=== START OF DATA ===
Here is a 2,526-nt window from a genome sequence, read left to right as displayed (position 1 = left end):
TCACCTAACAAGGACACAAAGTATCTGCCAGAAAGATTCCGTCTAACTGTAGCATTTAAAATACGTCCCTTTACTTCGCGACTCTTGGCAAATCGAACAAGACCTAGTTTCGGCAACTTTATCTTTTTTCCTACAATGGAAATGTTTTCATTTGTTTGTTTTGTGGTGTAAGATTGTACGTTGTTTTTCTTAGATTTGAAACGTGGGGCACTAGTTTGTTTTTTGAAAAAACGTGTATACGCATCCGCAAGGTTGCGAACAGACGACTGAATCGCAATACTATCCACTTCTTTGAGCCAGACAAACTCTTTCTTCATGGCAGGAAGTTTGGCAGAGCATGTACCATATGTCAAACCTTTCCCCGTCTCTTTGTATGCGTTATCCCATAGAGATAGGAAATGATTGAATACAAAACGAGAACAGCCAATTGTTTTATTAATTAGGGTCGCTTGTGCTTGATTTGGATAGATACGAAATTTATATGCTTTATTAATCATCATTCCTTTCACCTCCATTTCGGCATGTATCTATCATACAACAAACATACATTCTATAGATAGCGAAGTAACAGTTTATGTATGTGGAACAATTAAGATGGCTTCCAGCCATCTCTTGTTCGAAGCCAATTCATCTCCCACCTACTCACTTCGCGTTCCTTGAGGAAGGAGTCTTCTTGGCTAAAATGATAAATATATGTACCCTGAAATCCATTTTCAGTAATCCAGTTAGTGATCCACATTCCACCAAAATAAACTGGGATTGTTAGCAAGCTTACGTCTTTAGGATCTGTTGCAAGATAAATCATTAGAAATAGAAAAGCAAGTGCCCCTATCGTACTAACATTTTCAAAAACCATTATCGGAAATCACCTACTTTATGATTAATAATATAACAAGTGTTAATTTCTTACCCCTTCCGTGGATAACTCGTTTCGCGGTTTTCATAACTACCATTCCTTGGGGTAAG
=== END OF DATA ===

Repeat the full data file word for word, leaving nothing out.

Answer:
Here is a 2,526-nt window from a genome sequence, read left to right as displayed (position 1 = left end):
TCACCTAACAAGGACACAAAGTATCTGCCAGAAAGATTCCGTCTAACTGTAGCATTTAAAATACGTCCCTTTACTTCGCGACTCTTGGCAAATCGAACAAGACCTAGTTTCGGCAACTTTATCTTTTTTCCTACAATGGAAATGTTTTCATTTGTTTGTTTTGTGGTGTAAGATTGTACGTTGTTTTTCTTAGATTTGAAACGTGGGGCACTAGTTTGTTTTTTGAAAAAACGTGTATACGCATCCGCAAGGTTGCGAACAGACGACTGAATCGCAATACTATCCACTTCTTTGAGCCAGACAAACTCTTTCTTCATGGCAGGAAGTTTGGCAGAGCATGTACCATATGTCAAACCTTTCCCCGTCTCTTTGTATGCGTTATCCCATAGAGATAGGAAATGATTGAATACAAAACGAGAACAGCCAATTGTTTTATTAATTAGGGTCGCTTGTGCTTGATTTGGATAGATACGAAATTTATATGCTTTATTAATCATCATTCCTTTCACCTCCATTTCGGCATGTATCTATCATACAACAAACATACATTCTATAGATAGCGAAGTAACAGTTTATGTATGTGGAACAATTAAGATGGCTTCCAGCCATCTCTTGTTCGAAGCCAATTCATCTCCCACCTACTCACTTCGCGTTCCTTGAGGAAGGAGTCTTCTTGGCTAAAATGATAAATATATGTACCCTGAAATCCATTTTCAGTAATCCAGTTAGTGATCCACATTCCACCAAAATAAACTGGGATTGTTAGCAAGCTTACGTCTTTAGGATCTGTTGCAAGATAAATCATTAGAAATAGAAAAGCAAGTGCCCCTATCGTACTAACATTTTCAAAAACCATTATCGGAAATCACCTACTTTATGATTAATAATATAACAAGTGTTAATTTCTTACCCCTTCCGTGGATAACTCGTTTCGCGGTTTTCATAACTACCATTCCTTGGGGTAAG